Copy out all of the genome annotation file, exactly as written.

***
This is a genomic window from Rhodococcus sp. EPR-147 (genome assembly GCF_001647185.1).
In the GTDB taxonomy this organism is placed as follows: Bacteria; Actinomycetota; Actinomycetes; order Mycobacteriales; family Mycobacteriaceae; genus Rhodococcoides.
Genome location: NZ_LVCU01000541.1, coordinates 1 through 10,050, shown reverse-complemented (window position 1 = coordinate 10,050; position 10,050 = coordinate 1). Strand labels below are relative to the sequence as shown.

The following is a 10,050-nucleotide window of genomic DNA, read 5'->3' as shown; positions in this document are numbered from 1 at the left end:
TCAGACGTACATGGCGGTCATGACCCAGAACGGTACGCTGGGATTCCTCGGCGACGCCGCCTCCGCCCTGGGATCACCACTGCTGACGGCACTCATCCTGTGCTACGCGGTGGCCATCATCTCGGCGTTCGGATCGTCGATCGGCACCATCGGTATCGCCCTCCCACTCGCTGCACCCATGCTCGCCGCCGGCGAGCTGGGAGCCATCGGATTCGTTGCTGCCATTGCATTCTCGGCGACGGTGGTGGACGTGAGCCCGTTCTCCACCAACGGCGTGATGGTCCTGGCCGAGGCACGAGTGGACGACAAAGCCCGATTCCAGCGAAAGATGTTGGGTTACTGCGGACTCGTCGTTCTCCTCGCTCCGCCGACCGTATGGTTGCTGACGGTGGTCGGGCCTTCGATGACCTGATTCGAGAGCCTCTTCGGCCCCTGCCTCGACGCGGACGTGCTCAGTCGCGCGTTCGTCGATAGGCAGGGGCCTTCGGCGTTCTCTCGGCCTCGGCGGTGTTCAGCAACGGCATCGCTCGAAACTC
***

This is a genomic window from Rhodococcus sp. EPR-147 (genome assembly GCF_001647185.1).
In the GTDB taxonomy this organism is placed as follows: Bacteria; Actinomycetota; Actinomycetes; order Mycobacteriales; family Mycobacteriaceae; genus Rhodococcoides.
Genome location: NZ_LVCU01000541.1, coordinates 1 through 10,050, shown reverse-complemented (window position 1 = coordinate 10,050; position 10,050 = coordinate 1). Strand labels below are relative to the sequence as shown.

The following is a 10,050-nucleotide window of genomic DNA, read 5'->3' as shown; positions in this document are numbered from 1 at the left end:
TCAGACGTACATGGCGGTCATGACCCAGAACGGTACGCTGGGATTCCTCGGCGACGCCGCCTCCGCCCTGGGATCACCACTGCTGACGGCACTCATCCTGTGCTACGCGGTGGCCATCATCTCGGCGTTCGGATCGTCGATCGGCACCATCGGTATCGCCCTCCCACTCGCTGCACCCATGCTCGCCGCCGGCGAGCTGGGAGCCATCGGATTCGTTGCTGCCATTGCATTCTCGGCGACGGTGGTGGACGTGAGCCCGTTCTCCACCAACGGCGTGATGGTCCTGGCCGAGGCACGAGTGGACGACAAAGCCCGATTCCAGCGAAAGATGTTGGGTTACTGCGGACTCGTCGTTCTCCTCGCTCCGCCGACCGTATGGTTGCTGACGGTGGTCGGGCCTTCGATGACCTGATTCGAGAGCCTCTTCGGCCCCTGCCTCGACGCGGACGTGCTCAGTCGCGCGTTCGTCGATAGGCAGGGGCCTTCGGCGTTCTCTCGGCCTCGGCGGTGTTCAGCAACGGCATCGCTCGAAACTC